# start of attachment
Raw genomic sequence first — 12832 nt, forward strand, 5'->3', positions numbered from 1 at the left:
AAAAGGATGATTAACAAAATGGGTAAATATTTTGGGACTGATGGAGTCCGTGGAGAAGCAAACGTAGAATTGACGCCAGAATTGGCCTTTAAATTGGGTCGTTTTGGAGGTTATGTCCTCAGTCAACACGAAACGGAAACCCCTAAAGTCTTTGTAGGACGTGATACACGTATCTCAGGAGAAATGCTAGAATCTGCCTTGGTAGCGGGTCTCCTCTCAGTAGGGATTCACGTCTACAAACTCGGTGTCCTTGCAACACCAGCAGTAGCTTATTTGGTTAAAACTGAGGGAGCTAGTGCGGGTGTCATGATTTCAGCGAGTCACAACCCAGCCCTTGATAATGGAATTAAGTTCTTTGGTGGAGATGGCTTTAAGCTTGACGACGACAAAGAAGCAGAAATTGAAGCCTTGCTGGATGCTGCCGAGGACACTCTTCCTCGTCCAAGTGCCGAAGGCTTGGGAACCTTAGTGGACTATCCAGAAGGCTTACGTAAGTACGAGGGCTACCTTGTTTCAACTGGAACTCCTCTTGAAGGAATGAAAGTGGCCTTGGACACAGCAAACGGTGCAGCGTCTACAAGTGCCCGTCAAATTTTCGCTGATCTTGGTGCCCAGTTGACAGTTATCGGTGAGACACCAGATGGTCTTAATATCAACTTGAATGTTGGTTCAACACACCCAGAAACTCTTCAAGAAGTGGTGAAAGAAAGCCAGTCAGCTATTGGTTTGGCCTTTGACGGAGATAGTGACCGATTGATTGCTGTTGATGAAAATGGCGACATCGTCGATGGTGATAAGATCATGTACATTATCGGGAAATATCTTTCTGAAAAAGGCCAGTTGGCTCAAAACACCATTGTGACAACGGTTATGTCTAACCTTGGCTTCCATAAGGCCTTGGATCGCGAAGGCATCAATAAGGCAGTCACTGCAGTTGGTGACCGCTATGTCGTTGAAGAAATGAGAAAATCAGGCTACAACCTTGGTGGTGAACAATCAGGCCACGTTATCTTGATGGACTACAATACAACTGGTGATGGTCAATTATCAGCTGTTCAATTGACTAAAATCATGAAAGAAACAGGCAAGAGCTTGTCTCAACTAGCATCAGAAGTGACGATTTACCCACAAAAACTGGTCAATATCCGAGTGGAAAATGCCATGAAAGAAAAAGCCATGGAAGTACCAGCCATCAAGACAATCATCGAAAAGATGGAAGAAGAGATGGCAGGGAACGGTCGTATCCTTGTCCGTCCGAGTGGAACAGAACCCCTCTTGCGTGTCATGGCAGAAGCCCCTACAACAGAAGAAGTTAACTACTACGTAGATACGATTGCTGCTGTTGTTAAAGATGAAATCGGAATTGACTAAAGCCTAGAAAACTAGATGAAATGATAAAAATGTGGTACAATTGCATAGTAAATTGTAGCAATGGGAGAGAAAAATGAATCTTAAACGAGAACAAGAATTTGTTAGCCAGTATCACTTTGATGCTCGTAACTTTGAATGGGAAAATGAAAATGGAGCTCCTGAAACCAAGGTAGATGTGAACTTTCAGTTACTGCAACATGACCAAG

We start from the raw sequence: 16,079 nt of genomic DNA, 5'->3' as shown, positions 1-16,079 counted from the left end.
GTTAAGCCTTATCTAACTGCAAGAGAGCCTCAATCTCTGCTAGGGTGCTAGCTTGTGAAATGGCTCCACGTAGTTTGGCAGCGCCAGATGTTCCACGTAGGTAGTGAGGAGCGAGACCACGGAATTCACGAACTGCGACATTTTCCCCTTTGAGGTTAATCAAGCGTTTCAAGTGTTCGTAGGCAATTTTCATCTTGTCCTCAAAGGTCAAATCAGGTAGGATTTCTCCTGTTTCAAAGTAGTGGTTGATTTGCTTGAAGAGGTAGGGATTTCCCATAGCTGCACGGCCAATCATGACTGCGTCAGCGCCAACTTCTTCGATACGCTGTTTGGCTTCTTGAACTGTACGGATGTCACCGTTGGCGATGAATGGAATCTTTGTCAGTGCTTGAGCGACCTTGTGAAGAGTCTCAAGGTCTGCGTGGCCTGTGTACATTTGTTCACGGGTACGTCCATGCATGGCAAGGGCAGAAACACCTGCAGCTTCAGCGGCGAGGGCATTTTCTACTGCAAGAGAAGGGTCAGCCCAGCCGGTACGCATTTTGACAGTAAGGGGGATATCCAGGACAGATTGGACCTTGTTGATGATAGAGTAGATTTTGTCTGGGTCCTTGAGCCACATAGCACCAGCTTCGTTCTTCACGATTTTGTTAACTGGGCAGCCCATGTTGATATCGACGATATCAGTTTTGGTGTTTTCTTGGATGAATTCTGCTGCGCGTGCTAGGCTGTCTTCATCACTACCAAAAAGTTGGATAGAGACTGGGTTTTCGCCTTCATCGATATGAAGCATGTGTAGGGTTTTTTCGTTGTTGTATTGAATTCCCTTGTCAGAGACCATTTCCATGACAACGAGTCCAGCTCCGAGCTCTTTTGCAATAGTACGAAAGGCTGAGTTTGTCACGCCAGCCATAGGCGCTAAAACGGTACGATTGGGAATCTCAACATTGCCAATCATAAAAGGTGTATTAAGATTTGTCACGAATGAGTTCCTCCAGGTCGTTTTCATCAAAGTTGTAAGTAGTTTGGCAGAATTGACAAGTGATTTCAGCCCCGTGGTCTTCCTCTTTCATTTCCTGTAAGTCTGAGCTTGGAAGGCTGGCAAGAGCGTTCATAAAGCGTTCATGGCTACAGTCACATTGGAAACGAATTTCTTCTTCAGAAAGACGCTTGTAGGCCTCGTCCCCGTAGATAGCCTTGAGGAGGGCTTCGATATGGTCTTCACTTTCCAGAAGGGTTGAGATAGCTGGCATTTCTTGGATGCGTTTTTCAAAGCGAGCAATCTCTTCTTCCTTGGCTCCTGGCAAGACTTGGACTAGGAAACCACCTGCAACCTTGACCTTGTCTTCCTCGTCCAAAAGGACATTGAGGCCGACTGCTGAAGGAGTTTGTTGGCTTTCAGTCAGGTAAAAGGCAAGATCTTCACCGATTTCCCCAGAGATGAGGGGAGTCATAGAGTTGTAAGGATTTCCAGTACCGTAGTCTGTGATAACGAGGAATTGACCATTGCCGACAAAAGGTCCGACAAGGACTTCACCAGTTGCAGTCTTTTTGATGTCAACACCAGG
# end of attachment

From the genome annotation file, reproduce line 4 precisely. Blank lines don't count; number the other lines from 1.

GTTAAGCCTTATCTAACTGCAAGAGAGCCTCAATCTCTGCTAGGGTGCTAGCTTGTGAAATGGCTCCACGTAGTTTGGCAGCGCCAGATGTTCCACGTAGGTAGTGAGGAGCGAGACCACGGAATTCACGAACTGCGACATTTTCCCCTTTGAGGTTAATCAAGCGTTTCAAGTGTTCGTAGGCAATTTTCATCTTGTCCTCAAAGGTCAAATCAGGTAGGATTTCTCCTGTTTCAAAGTAGTGGTTGATTTGCTTGAAGAGGTAGGGATTTCCCATAGCTGCACGGCCAATCATGACTGCGTCAGCGCCAACTTCTTCGATACGCTGTTTGGCTTCTTGAACTGTACGGATGTCACCGTTGGCGATGAATGGAATCTTTGTCAGTGCTTGAGCGACCTTGTGAAGAGTCTCAAGGTCTGCGTGGCCTGTGTACATTTGTTCACGGGTACGTCCATGCATGGCAAGGGCAGAAACACCTGCAGCTTCAGCGGCGAGGGCATTTTCTACTGCAAGAGAAGGGTCAGCCCAGCCGGTACGCATTTTGACAGTAAGGGGGATATCCAGGACAGATTGGACCTTGTTGATGATAGAGTAGATTTTGTCTGGGTCCTTGAGCCACATAGCACCAGCTTCGTTCTTCACGATTTTGTTAACTGGGCAGCCCATGTTGATATCGACGATATCAGTTTTGGTGTTTTCTTGGATGAATTCTGCTGCGCGTGCTAGGCTGTCTTCATCACTACCAAAAAGTTGGATAGAGACTGGGTTTTCGCCTTCATCGATATGAAGCATGTGTAGGGTTTTTTCGTTGTTGTATTGAATTCCCTTGTCAGAGACCATTTCCATGACAACGAGTCCAGCTCCGAGCTCTTTTGCAATAGTACGAAAGGCTGAGTTTGTCACGCCAGCCATAGGCGCTAAAACGGTACGATTGGGAATCTCAACATTGCCAATCATAAAAGGTGTATTAAGATTTGTCACGAATGAGTTCCTCCAGGTCGTTTTCATCAAAGTTGTAAGTAGTTTGGCAGAATTGACAAGTGATTTCAGCCCCGTGGTCTTCCTCTTTCATTTCCTGTAAGTCTGAGCTTGGAAGGCTGGCAAGAGCGTTCATAAAGCGTTCATGGCTACAGTCACATTGGAAACGAATTTCTTCTTCAGAAAGACGCTTGTAGGCCTCGTCCCCGTAGATAGCCTTGAGGAGGGCTTCGATATGGTCTTCACTTTCCAGAAGGGTTGAGATAGCTGGCATTTCTTGGATGCGTTTTTCAAAGCGAGCAATCTCTTCTTCCTTGGCTCCTGGCAAGACTTGGACTAGGAAACCACCTGCAACCTTGACCTTGTCTTCCTCGTCCAAAAGGACATTGAGGCCGACTGCTGAAGGAGTTTGTTGGCTTTCAGTCAGGTAAAAGGCAAGATCTTCACCGATTTCCCCAGAGATGAGGGGAGTCATAGAGTTGTAAGGATTTCCAGTACCGTAGTCTGTGATAACGAGGAATTGACCATTGCCGACAAAAGGTCCGACAAGGACTTCACCAGTTGCAGTCTTTTTGATGTCAACACCAGG